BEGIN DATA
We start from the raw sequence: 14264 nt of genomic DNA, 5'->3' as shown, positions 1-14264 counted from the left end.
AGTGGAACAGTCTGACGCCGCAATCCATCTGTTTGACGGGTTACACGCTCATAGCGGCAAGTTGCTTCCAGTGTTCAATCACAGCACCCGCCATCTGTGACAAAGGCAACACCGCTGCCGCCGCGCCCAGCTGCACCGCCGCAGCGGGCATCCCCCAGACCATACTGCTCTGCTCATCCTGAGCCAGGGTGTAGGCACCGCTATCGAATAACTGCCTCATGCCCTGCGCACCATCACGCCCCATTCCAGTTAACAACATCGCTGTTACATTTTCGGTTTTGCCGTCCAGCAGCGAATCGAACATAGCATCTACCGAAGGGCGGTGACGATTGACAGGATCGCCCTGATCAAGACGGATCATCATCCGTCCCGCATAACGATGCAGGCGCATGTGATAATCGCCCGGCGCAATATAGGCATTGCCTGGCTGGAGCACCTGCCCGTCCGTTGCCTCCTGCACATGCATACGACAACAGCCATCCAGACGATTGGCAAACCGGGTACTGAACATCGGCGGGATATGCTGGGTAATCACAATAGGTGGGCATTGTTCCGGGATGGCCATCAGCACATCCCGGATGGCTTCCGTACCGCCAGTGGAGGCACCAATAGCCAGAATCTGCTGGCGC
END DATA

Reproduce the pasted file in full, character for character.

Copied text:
We start from the raw sequence: 14264 nt of genomic DNA, 5'->3' as shown, positions 1-14264 counted from the left end.
AGTGGAACAGTCTGACGCCGCAATCCATCTGTTTGACGGGTTACACGCTCATAGCGGCAAGTTGCTTCCAGTGTTCAATCACAGCACCCGCCATCTGTGACAAAGGCAACACCGCTGCCGCCGCGCCCAGCTGCACCGCCGCAGCGGGCATCCCCCAGACCATACTGCTCTGCTCATCCTGAGCCAGGGTGTAGGCACCGCTATCGAATAACTGCCTCATGCCCTGCGCACCATCACGCCCCATTCCAGTTAACAACATCGCTGTTACATTTTCGGTTTTGCCGTCCAGCAGCGAATCGAACATAGCATCTACCGAAGGGCGGTGACGATTGACAGGATCGCCCTGATCAAGACGGATCATCATCCGTCCCGCATAACGATGCAGGCGCATGTGATAATCGCCCGGCGCAATATAGGCATTGCCTGGCTGGAGCACCTGCCCGTCCGTTGCCTCCTGCACATGCATACGACAACAGCCATCCAGACGATTGGCAAACCGGGTACTGAACATCGGCGGGATATGCTGGGTAATCACAATAGGTGGGCATTGTTCCGGGATGGCCATCAGCACATCCCGGATGGCTTCCGTACCGCCAGTGGAGGCACCAATAGCCAGAATCTGCTGGCGC